Author: Joe Haldeman
No, you're not going to see me rip apart this book. This one wasn't entirely awful; I just didn't like it. Trite is a good word for it. Uninspired. Thrown together using a random plot generator as necessary. Okay, maybe I'm in denial. It was pretty bad.
I'm kind of sad about this one. I enjoyed The Accidental Time Machine (although I didn't think it was the best thing since sliced bread... keep in mind, though that I am allergic to wheat) and expected Marsbound to be a similarly fun read, though not much.
Instead, I got a whole bunch of characters I couldn't give a fuck about, and a plot that was so cobbled together I couldn't keep myself interested. It was like every time Joe Haldeman couldn't figure out where the plot was going next, he just rolled some dice and went with it.
Oh, so about those characters. The main character is a 19-year-old young woman who immediately starts fucking a pilot almost twice her age because she's so mature. She's not mature. Just reading from her perspective, all I can think is, "oh, honey, grow the fuck up." (Wow, I'm using fuck a lot in this review. Maybe I disliked this book more than I'm willing to admit.)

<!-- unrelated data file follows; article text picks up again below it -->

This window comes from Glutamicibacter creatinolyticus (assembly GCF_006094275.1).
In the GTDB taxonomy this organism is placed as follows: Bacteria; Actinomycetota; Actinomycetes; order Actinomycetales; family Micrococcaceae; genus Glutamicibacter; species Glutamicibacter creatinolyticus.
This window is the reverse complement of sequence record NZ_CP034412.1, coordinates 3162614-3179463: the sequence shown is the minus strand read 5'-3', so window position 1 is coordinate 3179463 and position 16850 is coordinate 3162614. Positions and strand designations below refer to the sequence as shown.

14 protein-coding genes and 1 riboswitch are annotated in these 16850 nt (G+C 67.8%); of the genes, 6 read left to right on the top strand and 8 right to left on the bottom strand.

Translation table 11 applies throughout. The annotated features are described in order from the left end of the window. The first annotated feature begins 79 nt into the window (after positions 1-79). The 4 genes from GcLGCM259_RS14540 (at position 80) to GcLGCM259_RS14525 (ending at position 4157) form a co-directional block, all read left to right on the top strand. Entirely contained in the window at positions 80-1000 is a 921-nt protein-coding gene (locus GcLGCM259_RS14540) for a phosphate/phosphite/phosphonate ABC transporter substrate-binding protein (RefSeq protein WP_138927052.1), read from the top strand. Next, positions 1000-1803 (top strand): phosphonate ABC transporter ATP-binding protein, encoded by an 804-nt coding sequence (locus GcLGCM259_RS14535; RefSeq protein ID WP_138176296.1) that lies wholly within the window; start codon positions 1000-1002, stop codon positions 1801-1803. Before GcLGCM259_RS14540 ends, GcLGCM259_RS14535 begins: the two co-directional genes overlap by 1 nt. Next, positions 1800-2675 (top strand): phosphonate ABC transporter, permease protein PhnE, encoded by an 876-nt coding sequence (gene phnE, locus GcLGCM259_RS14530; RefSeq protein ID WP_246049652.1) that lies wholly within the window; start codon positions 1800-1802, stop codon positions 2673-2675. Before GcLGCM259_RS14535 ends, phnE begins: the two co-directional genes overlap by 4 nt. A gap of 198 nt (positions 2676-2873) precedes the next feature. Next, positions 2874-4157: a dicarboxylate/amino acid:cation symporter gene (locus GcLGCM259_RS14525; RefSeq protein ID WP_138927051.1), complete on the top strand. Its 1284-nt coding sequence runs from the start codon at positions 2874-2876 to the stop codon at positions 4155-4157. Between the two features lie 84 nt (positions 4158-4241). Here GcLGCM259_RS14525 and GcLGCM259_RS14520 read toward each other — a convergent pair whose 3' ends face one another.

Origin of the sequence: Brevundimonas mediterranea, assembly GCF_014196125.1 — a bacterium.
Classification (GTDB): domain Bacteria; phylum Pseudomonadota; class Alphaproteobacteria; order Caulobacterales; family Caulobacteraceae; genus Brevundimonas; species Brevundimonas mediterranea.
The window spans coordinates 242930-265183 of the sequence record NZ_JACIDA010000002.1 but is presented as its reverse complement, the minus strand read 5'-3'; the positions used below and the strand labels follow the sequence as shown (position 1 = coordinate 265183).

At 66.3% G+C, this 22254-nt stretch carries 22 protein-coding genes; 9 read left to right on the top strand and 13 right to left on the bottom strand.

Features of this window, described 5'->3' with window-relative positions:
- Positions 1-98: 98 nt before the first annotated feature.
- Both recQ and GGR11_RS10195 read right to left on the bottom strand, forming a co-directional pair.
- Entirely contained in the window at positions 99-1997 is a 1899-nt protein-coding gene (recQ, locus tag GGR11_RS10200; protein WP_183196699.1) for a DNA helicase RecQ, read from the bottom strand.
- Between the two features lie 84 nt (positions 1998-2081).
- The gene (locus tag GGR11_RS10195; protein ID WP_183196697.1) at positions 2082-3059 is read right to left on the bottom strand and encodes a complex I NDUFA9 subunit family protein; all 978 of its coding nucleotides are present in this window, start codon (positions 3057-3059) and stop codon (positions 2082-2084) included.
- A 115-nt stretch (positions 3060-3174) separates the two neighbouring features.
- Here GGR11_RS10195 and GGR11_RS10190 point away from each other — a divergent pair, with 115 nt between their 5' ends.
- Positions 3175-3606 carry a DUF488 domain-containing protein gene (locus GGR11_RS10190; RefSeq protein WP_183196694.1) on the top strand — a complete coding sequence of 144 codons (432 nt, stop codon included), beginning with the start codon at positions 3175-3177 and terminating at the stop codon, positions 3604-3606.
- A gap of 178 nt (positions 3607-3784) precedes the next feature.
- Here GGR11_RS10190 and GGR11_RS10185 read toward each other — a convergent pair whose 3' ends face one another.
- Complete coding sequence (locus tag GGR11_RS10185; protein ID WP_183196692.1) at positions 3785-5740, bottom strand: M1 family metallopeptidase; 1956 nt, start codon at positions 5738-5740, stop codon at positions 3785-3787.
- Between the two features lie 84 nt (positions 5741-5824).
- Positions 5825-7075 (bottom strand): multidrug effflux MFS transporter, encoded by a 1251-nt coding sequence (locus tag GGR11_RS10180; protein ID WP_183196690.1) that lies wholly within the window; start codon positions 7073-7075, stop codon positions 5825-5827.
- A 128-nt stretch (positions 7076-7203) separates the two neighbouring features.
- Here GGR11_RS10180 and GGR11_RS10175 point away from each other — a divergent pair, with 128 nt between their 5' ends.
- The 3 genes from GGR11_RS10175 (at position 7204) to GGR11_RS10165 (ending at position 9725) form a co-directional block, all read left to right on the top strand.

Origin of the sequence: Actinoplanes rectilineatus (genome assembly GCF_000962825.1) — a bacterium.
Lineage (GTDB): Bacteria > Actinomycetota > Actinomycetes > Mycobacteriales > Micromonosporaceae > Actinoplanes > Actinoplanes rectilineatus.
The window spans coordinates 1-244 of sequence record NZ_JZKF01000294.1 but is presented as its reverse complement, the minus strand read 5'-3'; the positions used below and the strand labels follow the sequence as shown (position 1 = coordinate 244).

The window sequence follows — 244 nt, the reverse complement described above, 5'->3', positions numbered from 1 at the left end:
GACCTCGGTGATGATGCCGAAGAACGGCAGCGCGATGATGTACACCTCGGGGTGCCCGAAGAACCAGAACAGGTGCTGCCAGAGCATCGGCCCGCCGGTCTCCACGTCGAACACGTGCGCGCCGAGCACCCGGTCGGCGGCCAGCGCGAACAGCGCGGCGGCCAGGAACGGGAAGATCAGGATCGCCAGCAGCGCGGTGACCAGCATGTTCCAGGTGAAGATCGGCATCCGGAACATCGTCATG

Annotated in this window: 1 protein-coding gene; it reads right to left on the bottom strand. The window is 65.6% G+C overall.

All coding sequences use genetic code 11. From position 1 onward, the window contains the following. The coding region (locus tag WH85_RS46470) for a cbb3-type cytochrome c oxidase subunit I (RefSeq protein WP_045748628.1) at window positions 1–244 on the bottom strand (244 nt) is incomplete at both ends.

We see some weird sex scenes and veiled references to the Kama Sutra, as if that's edgy or something? She's oh-so-innocent, but oh-so-mature and he's not cradle robbing because she wanted it. And it's like, okay, yes, she's of the age of majority. But um, if he's just slightly younger than your father and pretty much starts hitting on you immediately, stop and think about what you're doing.
Maybe a good portion of why it felt so trite was the fact that I got this Valley Girl air off the protagonist. I could just see her rolling her eyes and saying the future equivalent of "gag me with a spoon." Oh, speaking of future equivalents: Haldeman tries to build in some future!slang and the way them crazy kids now say "going crazy" is "going detroit." Wow! That's... something. (Gag me with a fucking spoon already.)
Oh, and right, there are aliens and they keep waxing on about how alien they are, and all I could think was, "um, maybe Haldeman could read some Brin or something and figure out how to write alien aliens that don't just come across as ~mystical wiseman and a horrible caricature of the US impression of native culture." It may be kind of difficult to write good aliens that are, you know, alien, but writing ones that don't lean toward offensive stereotypes? I fucking swear it is not difficult.
Blah blah blah, weird intelligent design arguments. And the plot doesn't really... have a cohesive end. It's just kind of what the fuck. Granted, I was getting so bored I wasn't even trying to keep track of what was going on completely.
Yup. More feelings than I thought.